Deriving expression for resistance in terms of current density

In summary: Can we please stop this split electric field nonsense???In summary, the equation 9.42 can be obtained by substituting the line integral of j/conductivity for V in the image from Modern Electrodynamics.
  • #1
spindecide
3
0
Is there a way to obtain equation 9.42 (I is current, j is current density, and sigma is conductivity) in the following image (from Modern Electrodynamics by Andrew Zangwill, the part on electromotive force) besides using V=IR and substituting the line integral of j/conductivity for V? The aforementioned way requires that j=conductivity*E, but due to the emf, j should be equal to conductivity*[E + E'], where E' is a fictitious electric field representing the effect of any source of EMF.
Untitled.jpg
 
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  • #2
I think this equation is reasonable and I don't see any problem with it.

Circuit-30.jpg
 
  • #3
alan123hk said:
I think this equation is reasonable and I don't see any problem with it.

But how is R written as the first integral?
 
  • #4
spindecide said:
But how is R written as the first integral?
My personal opinion as follow.

Circuit-31.jpg
 
  • #5
But j is not just equal to sigma times E as the effect of the emf needs to be considered, so that j equals sigma times (E + E').
 
  • #6
A very useful equation is shown here
Circuit-33.jpg
$$ V_1-V_2=IR_{12}-\varepsilon _{12}~~~~~\Rightarrow ~~~~~V_1-V_2=IR_{12}-\int_1^2~dl\cdot~E^{'} $$ That is to say, the voltage difference in a circuit with EMF is not equal to IR, but equal to IR minus EMF. This is actually an equation very familiar and commonly used by electrical and electronics engineers when conducting circuit analysis.

It is also worth noting that $$IR_{12}=(V_1-V_2)+\varepsilon _{12}=\int_1^2~dl\cdot~(E+E^{'}),~~~~\text{so}~~R=\frac {1}{I} \int_1^2~dl\cdot~(E+E^{'}) $$
Everything is in perfect harmony, without contradictions. :smile:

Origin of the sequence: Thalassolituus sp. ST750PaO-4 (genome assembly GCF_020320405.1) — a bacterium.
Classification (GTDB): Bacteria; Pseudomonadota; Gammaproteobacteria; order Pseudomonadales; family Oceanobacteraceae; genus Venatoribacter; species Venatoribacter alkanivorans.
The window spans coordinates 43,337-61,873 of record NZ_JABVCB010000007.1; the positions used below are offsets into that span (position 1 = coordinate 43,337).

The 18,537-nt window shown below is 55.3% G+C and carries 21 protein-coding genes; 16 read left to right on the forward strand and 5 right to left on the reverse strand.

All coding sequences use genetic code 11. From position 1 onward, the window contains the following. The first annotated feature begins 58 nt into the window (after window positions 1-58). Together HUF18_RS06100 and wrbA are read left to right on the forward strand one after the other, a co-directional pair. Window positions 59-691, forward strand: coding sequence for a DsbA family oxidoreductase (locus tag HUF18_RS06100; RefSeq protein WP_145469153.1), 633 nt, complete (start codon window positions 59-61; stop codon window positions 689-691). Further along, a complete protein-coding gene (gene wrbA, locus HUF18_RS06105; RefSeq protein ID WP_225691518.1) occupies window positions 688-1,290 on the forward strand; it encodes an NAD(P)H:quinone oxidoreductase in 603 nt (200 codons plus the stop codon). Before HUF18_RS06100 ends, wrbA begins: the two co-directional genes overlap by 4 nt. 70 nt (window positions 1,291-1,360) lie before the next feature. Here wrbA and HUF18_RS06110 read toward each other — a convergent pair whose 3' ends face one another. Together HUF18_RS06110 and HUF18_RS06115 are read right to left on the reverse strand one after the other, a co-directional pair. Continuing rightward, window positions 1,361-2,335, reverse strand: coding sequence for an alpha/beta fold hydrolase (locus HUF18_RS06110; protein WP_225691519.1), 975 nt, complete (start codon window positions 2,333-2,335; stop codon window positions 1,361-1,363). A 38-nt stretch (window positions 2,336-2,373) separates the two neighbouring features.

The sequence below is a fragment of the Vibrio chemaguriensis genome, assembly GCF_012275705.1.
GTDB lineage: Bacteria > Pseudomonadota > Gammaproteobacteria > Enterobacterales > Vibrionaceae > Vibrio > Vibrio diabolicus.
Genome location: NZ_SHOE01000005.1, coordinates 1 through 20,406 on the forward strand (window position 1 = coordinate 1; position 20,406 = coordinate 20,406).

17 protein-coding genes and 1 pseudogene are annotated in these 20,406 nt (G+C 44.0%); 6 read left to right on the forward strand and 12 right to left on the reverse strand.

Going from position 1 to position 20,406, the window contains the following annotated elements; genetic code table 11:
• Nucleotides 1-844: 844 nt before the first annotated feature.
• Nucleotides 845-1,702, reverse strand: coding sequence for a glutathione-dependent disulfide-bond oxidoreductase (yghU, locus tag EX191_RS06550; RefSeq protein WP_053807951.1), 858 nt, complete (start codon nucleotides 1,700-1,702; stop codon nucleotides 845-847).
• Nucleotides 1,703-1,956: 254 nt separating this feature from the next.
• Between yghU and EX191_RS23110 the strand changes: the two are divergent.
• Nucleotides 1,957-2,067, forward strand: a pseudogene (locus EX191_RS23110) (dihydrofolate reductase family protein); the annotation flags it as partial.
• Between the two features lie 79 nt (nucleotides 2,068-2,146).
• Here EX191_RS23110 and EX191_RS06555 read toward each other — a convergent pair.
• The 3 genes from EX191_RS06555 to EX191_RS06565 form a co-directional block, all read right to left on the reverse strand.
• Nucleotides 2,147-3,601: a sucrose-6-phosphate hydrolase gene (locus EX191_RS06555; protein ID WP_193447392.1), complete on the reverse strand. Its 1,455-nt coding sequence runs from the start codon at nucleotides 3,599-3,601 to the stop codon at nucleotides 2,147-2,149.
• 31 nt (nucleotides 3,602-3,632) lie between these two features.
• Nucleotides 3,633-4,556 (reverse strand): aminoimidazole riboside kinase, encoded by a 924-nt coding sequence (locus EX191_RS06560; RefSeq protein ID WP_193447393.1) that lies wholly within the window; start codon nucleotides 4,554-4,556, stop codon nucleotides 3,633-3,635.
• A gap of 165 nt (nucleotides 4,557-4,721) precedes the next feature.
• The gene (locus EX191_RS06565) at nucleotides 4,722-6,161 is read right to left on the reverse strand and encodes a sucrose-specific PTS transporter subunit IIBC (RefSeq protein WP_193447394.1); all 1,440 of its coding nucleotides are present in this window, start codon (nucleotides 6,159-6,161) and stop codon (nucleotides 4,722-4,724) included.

Last edited:
  • #7
spindecide said:
But j is not just equal to sigma times E as the effect of the emf needs to be considered, so that j equals sigma times (E + E').
You are right, I accidentally wrote the equation wrong.
 
  • #8
alan123hk said:
You are right, I accidentally wrote the equation wrong.
Can we please stop this split electric field nonsense???
Please.
 
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1. What is the definition of resistance?

Resistance is a measure of how much a material or component impedes the flow of electric current through it.

2. What is current density?

Current density is the amount of electric current passing through a unit area of a material or component.

3. How is resistance related to current density?

Resistance is directly proportional to current density. This means that as current density increases, resistance also increases.

4. How can the expression for resistance be derived in terms of current density?

The expression for resistance can be derived using Ohm's law, which states that resistance is equal to the ratio of voltage to current. By substituting current density for current, the expression for resistance in terms of current density can be derived.

5. Why is it useful to have an expression for resistance in terms of current density?

Having an expression for resistance in terms of current density allows for a more precise understanding of how different materials and components affect the flow of electric current. It also allows for more accurate calculations and predictions in electrical circuits and systems.

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